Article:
Monday, September 3, 2012

Chapter 2, 24: Suspense

"Watery tart." It's a Monty Python and the Holy Grail reference.

This is way creepier.

Chapter 2, 24: Suspense

And just like that, Ms. Grey and Chris were standing in the Danger Room, with Rashindar nowhere to be seen. “My sword!” Chris said again.

“Where did you put it, Chris?” The ageless Elven teacher asked.

“I think I heard it hit the pond.”

“Well, Chris, I’m sure that it will show up again in the hands of some watery tart.”

“What? My grandfather gave me that sword, and now I’ve lost it!”

Telantassar the Grey half-turned towards Chris, taking him by the shoulder with one hand. “It will turn up again. As I’m sure you’ve realised by now, it’s not the sword’s location that’s important. And you need to focus on more important things right now. You understand that you’re going to be suspended from school, don’t you.”

Chris’s anger returned all over again. “That’s not fair!”

TElantassar sighed. “If I got a quarter for every time I’ve heard that from a teenager, I would have a far better excuse for being a teacher than any I’ve ever been able to give anyone on this world. And, no, in this case it isn’t fair. But it comes down to your word against a DOSPA Special Agent. We don’t have to take this to the school board to know how it’ll play out.”

“She’s deliberately trying to screw me over!”

“And you’re letting her get away with it, Chris.”

“I am not!”

“Think about it, Chris. Now. I think Principal Guzman is ready to see you.” She gestured at the old, polished wood door set in the subdued, metallic grey of the wall of the Danger Room. The door was slightly ajar.

Chris knocked on the door.

“Come in, Chris,” came Principal Guzman’s gruff voice.

Chris walked in. The principal sat in El Professore’s place, across the wide, teak desk. He was in blue denim shirtsleeves, with a red tie pulled loose, and shirt undone at the neck. His grey blazer was draped over El Professore’s captain’s chair. Behind him, the somber oil painting of the Millennium City Memorial was somehow drinking in even more of the light and giving it back. At the corner of the desk, a Christmas cactus seemed to be pulling in its blooms away from Chris.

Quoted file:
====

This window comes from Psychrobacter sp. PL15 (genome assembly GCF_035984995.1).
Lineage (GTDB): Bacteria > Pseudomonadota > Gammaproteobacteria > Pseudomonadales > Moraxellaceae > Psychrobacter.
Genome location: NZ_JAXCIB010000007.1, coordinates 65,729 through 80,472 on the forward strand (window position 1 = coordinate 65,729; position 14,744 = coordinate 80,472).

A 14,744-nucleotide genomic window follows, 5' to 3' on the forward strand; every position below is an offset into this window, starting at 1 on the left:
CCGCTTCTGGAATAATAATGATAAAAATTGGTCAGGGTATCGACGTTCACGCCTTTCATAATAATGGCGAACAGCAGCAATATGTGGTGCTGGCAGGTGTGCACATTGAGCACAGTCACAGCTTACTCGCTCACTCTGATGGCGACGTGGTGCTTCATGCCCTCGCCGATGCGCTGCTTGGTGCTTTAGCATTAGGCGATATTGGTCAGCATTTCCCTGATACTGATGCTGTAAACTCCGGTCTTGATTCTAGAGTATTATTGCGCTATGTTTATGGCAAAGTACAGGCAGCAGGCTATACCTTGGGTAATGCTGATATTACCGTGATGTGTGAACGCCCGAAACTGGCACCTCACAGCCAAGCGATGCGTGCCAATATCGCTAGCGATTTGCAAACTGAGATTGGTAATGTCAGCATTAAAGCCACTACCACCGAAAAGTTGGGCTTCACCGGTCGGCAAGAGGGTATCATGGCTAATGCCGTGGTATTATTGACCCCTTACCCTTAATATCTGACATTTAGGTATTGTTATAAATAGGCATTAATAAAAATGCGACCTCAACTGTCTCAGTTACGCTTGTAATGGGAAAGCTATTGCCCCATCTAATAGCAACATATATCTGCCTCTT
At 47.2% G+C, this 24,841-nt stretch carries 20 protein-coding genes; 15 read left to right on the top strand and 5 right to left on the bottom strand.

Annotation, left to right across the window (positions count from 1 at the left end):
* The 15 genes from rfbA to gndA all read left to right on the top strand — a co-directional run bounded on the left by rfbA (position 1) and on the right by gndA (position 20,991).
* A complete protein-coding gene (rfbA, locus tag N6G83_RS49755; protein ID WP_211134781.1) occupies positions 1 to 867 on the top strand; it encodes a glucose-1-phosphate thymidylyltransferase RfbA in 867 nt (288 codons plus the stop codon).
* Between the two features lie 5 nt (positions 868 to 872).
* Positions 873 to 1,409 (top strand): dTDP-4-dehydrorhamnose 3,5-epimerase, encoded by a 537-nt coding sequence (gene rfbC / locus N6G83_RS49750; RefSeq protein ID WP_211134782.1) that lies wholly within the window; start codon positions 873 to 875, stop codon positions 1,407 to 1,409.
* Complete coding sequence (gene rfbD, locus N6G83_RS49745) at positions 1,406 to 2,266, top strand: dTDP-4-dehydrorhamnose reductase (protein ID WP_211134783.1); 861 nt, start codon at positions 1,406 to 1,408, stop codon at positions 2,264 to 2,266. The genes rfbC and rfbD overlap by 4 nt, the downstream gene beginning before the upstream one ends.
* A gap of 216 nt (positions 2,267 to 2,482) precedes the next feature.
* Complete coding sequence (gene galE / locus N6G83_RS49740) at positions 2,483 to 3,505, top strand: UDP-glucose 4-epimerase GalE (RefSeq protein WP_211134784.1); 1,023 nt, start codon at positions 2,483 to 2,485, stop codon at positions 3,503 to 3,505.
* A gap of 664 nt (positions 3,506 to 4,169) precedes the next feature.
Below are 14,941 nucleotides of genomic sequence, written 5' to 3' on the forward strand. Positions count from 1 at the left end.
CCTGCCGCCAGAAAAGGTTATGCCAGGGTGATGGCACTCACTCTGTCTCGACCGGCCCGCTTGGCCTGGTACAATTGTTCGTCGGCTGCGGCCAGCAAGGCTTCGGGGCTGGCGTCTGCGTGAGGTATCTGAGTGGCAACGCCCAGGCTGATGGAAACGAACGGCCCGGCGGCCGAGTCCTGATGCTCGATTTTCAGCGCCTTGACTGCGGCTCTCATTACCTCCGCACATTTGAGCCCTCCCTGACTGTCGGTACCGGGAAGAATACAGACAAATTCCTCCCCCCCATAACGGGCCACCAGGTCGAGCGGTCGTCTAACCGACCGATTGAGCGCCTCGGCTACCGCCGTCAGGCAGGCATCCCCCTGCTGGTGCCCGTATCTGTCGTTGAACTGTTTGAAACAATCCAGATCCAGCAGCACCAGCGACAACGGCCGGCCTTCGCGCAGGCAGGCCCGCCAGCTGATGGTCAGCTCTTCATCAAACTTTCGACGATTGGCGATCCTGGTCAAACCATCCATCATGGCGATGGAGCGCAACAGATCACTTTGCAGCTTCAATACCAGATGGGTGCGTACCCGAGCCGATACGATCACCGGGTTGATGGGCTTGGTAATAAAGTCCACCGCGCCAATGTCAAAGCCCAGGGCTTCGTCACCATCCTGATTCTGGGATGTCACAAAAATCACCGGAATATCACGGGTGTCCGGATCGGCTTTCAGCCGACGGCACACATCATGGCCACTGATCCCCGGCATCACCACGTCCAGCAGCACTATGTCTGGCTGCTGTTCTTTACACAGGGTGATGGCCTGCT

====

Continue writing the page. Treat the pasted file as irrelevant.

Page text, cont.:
“Chris,” the Principal began, “This is a conversation that I always hate to have. I know that you’re a good boy, but even good boys can get into trouble. And when they do, there are consequences.”

“I didn’t try to mind control Doctor Cambridge! She’s crazy if she thinks that I did!”

“That’s a harsh accusation, Chris. Be that as it may, it’s also a second offence. I’m sure that you’re not going to deny getting into a fight in the halls. That was only a week ago.”

“I. . . No. But Mario was beating Michael up right in front of me!”

“Unfortunately, that’s not the version I have from either young man, although I have reason to believe that Michael. . . In any event, we’ve already dealt with that matter in a much milder way than the apparent circumstances warrant.”

Chris felt his anger giving way to misery. He hadn’t even wanted to go to this school to start with, but now he had friends here. How would he explain this to them? Somehow, his arms wrapped themselves around his knees, and he looked down at the reinforced black fabric of his Tatammy uniform fatigues. Somehow in all of this, it hadn’t even occurred to him that he was talking to the principal in his costume.

“In the light of this latest episode, Chris, you are suspended pending further investigation. I’ve asked one the senior students to escort you off school grounds. Your teachers will be in touch with your Aunt about homework. I would imagine that the investigation will take about a week to complete. One way or another, you should know by the lunar New Year.”

Chris nodded.

“And, Chris?” Principal Guzman leaned back in his chair as he swiveled it until he could gesture up at the painting of the memorial. “Can you read what it says? There in the corner?”

Chris looked at it. “Et in Arcadia Ego. Where’s Arcadia, and why’s it so conceited?”

The office went silent as Principal Guzman stared at Chris, and stared for a long moment. Then he burst out laughing. “That’s an excellent question, actually. Two excellent questions. I wish I could give you the answers.”

Then, as quickly as he began to laugh, his face went stern. “It means, ‘Even in Arcadia, I am here.’ Nicholas Poussin put it in two of his pastoral paintings. You’re young, you’re in love—“

Chris grimaced. Why had he brought up Morning Glory’s Dad? Would he ever even see her again?

“But, in the midst of life, there is death,” the principal continued. “This canvas was specially commissioned for this school, to remind you kids of what we’re doing here. Dr. Destroyer is, well, not to waste words, he’s a sad little nut. If the UNTIL profile is correct, he’s a narcissist of the classic kind, with underlying rapid-cycling bipolar disorder. He’s grandiose and paranoid, and he lacks the insight to even see why he does what he does. And because he’s literally thousands of times smarter than normal geniuses, he’s the most dangerous man on Earth.”